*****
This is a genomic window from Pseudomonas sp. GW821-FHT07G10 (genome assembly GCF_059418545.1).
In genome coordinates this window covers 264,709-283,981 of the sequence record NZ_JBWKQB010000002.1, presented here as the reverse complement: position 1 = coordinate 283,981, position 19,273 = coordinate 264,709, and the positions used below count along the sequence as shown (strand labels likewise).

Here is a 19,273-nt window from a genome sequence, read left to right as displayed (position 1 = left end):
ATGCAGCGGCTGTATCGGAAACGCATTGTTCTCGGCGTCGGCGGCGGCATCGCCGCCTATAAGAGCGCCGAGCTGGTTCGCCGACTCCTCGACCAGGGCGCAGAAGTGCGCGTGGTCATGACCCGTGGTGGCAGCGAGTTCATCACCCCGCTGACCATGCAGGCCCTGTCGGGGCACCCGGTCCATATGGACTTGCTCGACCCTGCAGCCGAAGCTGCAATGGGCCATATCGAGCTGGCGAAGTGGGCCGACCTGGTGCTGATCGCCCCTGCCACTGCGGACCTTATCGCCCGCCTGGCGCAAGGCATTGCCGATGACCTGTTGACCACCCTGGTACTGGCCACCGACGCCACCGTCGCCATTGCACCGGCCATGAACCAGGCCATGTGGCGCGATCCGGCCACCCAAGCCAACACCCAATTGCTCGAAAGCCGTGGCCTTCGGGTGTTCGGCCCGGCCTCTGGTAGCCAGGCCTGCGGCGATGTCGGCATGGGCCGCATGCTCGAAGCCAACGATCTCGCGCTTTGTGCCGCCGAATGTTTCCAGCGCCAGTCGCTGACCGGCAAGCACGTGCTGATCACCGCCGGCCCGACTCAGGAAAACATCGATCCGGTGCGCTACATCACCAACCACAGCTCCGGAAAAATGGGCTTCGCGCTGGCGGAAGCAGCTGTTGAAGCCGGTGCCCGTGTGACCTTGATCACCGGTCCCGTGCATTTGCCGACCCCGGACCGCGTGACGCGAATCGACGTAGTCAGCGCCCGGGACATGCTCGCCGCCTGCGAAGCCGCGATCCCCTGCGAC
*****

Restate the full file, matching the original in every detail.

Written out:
This is a genomic window from Pseudomonas sp. GW821-FHT07G10 (genome assembly GCF_059418545.1).
In genome coordinates this window covers 264,709-283,981 of the sequence record NZ_JBWKQB010000002.1, presented here as the reverse complement: position 1 = coordinate 283,981, position 19,273 = coordinate 264,709, and the positions used below count along the sequence as shown (strand labels likewise).

Here is a 19,273-nt window from a genome sequence, read left to right as displayed (position 1 = left end):
ATGCAGCGGCTGTATCGGAAACGCATTGTTCTCGGCGTCGGCGGCGGCATCGCCGCCTATAAGAGCGCCGAGCTGGTTCGCCGACTCCTCGACCAGGGCGCAGAAGTGCGCGTGGTCATGACCCGTGGTGGCAGCGAGTTCATCACCCCGCTGACCATGCAGGCCCTGTCGGGGCACCCGGTCCATATGGACTTGCTCGACCCTGCAGCCGAAGCTGCAATGGGCCATATCGAGCTGGCGAAGTGGGCCGACCTGGTGCTGATCGCCCCTGCCACTGCGGACCTTATCGCCCGCCTGGCGCAAGGCATTGCCGATGACCTGTTGACCACCCTGGTACTGGCCACCGACGCCACCGTCGCCATTGCACCGGCCATGAACCAGGCCATGTGGCGCGATCCGGCCACCCAAGCCAACACCCAATTGCTCGAAAGCCGTGGCCTTCGGGTGTTCGGCCCGGCCTCTGGTAGCCAGGCCTGCGGCGATGTCGGCATGGGCCGCATGCTCGAAGCCAACGATCTCGCGCTTTGTGCCGCCGAATGTTTCCAGCGCCAGTCGCTGACCGGCAAGCACGTGCTGATCACCGCCGGCCCGACTCAGGAAAACATCGATCCGGTGCGCTACATCACCAACCACAGCTCCGGAAAAATGGGCTTCGCGCTGGCGGAAGCAGCTGTTGAAGCCGGTGCCCGTGTGACCTTGATCACCGGTCCCGTGCATTTGCCGACCCCGGACCGCGTGACGCGAATCGACGTAGTCAGCGCCCGGGACATGCTCGCCGCCTGCGAAGCCGCGATCCCCTGCGAC